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The Indianapolis times. [volume] (Indianapolis [Ind.]) 1922-1965, December 01, 1932, Home Edition, Image 1

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HOUSE G. 0. P.
Admit Probable Failure in
Move to Force Hoover
Resubmission Vote.
Republican Wet Bloc Now
Expected to Back Dem
ocrat Bill.
I nilfd Press Stall Correspondent
WASHINGTON, Dec. 1. —The
drive for a direct vote in the house
Monday on the Democratic prohi
bition repeal resolution gained
strength today as Minority Leader
Bertram Snell bowed to the wishes
\of majority leaders, and Republican
’anti-prohibitionists arranged to
line up the repeal bloc of their
party behind the Democratic pro
Snell’s admission of probable
failure for his plan to force a vote
on the Hoover resubmission plan
Drought a statement from Speaker
John N. Garner that “prospects are
'good’’ for house approval of the
Democratic repeal resolution when
congress convenes Monday.
Representatives James M. Beck
fßep., Pa.), and Representative F.
H. La Guardia (Rep., N. Y.), leaders
of the minority anti-prohibition
bloc, announced that they would
Vail a caucus of more than ninety
Republican repeealists a few hours
before congress convenes Monday.
They hope to line the group up be
hind the Democratic resolution.
The developments, indicative of
a trend toward quick dispatch of
the repeal proposal, came as it was
learned that the justice department
and the prohibition bureau had
asked the house appropriations
rommittee to approve enforcement
funds under the budget equal to
those allotted for the present fiscal
Bandwagon Rush
Times Staff Writer
WASHINGTON. Dec. I—The con
gressional band wagon rush to vote
against continuation of national pro
hibition is in progress today, and
leaders are confident that the Gar
ner constitutional amendment re
pealing the dry law will receive
more than the necessary two-thirds
majority in the house.
Speaker John N. Garner, Major
ity Leader Henry T. Rainey and
other party spokesmen believe that
the house will act speedily in carry
ing out the mandate of the voters.
There is considerable doubt about
the senate, although wets are
Members will vote as “national
legislators,” in the opinion of Gar
ner. Agreeing with him, Rainey
adds: “There is every reason to be
lieve that the repeal will pass.”
Senate leaders are preparing to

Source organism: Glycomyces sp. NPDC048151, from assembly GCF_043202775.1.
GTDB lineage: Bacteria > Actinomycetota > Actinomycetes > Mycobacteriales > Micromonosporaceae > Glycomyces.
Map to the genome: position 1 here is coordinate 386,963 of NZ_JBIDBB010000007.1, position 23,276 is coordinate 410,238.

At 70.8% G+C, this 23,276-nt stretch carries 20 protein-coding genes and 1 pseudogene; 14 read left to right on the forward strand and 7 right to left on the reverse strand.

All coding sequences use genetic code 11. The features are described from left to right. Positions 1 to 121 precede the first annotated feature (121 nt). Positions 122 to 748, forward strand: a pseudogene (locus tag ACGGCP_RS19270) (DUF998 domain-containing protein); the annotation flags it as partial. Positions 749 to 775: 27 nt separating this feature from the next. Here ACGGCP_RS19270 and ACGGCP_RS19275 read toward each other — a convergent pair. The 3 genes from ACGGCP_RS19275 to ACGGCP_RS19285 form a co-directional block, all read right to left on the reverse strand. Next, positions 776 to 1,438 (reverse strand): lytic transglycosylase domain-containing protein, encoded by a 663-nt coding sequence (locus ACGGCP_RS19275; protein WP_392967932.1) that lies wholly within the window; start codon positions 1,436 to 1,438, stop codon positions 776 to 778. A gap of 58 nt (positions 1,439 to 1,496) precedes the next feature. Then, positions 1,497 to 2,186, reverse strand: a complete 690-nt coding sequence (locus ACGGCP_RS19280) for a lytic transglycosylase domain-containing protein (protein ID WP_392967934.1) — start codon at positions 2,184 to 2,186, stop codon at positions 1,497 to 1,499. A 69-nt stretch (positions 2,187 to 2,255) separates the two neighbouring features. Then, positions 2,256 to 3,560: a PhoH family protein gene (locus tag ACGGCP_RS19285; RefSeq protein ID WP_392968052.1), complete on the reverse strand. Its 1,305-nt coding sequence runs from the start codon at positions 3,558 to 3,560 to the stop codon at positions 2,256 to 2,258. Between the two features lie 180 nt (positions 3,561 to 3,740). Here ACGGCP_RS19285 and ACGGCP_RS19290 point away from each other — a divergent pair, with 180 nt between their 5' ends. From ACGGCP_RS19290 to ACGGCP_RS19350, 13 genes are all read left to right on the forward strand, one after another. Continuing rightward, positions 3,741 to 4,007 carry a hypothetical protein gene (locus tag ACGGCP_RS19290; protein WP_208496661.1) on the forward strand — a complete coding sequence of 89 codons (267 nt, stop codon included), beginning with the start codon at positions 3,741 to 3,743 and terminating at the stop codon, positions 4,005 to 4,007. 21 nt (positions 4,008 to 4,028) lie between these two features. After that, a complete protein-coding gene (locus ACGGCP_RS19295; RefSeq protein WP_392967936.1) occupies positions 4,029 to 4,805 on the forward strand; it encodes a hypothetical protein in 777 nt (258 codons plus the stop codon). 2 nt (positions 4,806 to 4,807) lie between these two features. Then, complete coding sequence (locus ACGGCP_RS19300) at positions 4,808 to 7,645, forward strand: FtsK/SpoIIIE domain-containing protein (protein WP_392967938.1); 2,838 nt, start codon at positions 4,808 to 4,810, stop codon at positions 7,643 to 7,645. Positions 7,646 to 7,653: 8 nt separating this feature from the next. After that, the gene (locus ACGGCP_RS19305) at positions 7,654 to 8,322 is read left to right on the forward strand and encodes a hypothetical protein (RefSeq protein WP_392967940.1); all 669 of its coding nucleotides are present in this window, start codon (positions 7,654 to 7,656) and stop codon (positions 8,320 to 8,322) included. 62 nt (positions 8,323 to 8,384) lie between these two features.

speed up action in their chamber.
“I feel that there will be a min
imum of delay in the senate,” Sen
ator Burton K. Wheeler <Dem„
Mont,), predicted. “Senators feel
that, the time has come to put the
question right up to the people.”
Some drys are seeking to allege
that, steamroller tactics are being
applied because only forty minutes
is to be allowed for general debate
when the repeal resolution comes up
Monday. Garner and Rainey deny
Io say that an effort is being
made to pass the repeal resolution
without adequate discussion is
silly," Garner declared.
“There can be no question but
that congress was given a mandate
in the election to execute the Demo
cratic platform at the earliest pos
sible moment.”
Temperature. Pulse Normal; Close
Friends Visit at Hospital.
By United Press
DETROIT. Dec. I.—Henry Ford's
temperature, pulse beat and respira
tion were described as “normal” to
day in a statement issued by his
physicians at the Henry Ford hos
pital, where the billionaire manu
facturer is recuperating from an op
Evidence of his strength was seen
in the admission of several close
personal friends to the bedside,
among them William B. Stout, avia
tion inventor formerly associated
with Ford.
2Q Chopping
n & a y s
Until Christmas
Only 2 Days to Wait for
Santa’s Question Box
WALNUT, E . 322—Apartment 6. l
front furnished, steam heat, constant
hot water. Reasonable.
The eleven-word room for rent
ad reproduced above was inserted
in The Times by Mrs. Stewart.
Her rooms were soon rented and
the cost was ever so small.
If you have a vacant room place
your ad in The Times first. The
cost is only 2 cents a word and
your ad will be read by more
%than a quarter million readers
daily. Special weekly rates, Call
Ri. 5551 or
Place Your Want Ad
At Want Ad Headquarters
214-220 W. Maryland
The Indianapolis Times
Increasing cloudiness becoming unsettled Friday; rising temperature.
Woman Rescued Alive
From Grave by Ghouls
By l nilrd Pm*
BUCHAREST. Dec. I.—The body of a woman who was rescued
alive from the grave by ghouls who intended to loot her coffin
thrilled Bucharest today.
Josefine Nagy, wife of a wealthy farmer, was buried Tuesday in
the village cemetery of Trenteamare, central Transylvania, accord
ing to the story as it was told here. Wednesday night, three grave
robbers went to the cemetery, dug up the coffin, and prepared to
loot the grave.
They opened the casket and were horrified when the. “corpse”
moved. Josefine Nagy was alive. She arose, murmured “Where am
I?" and stepped out of the coffin.
One of the robbers fainted. The others fled. Josefine walked
to her home, where her husband and family kept her out in the
cold until they were convinced she was not a ghost.
Farmer Nagy helped police look for the robbers today. He did
not want to punish them, but to “pay them for bringing Josefine
back to me.”
Jazz Victory
By I nitcd Press
SEATTLE, Dec. 1. The
political upheaval in Washing
ton that carried into office five
Democratic congressman and a
Democratic senator, also
brought in Vic Meyers, jazz
band leader, as Lieutenant-
The dapper, dark -musta
chioed Meyers, who clowned
his way through an unsuccess
ful campaign for mayor last
spring, was elected Lieutenant-
Governor on the Democratic
He laughingly attributed his
success to the fact that ‘I take
cold baths and an occasional
nip for my stomach.”
U. S. Must Deal With
Soviet, Says Goodrich.
Times Staff Writer
United States will not delay rec
ognition of Russia much longer,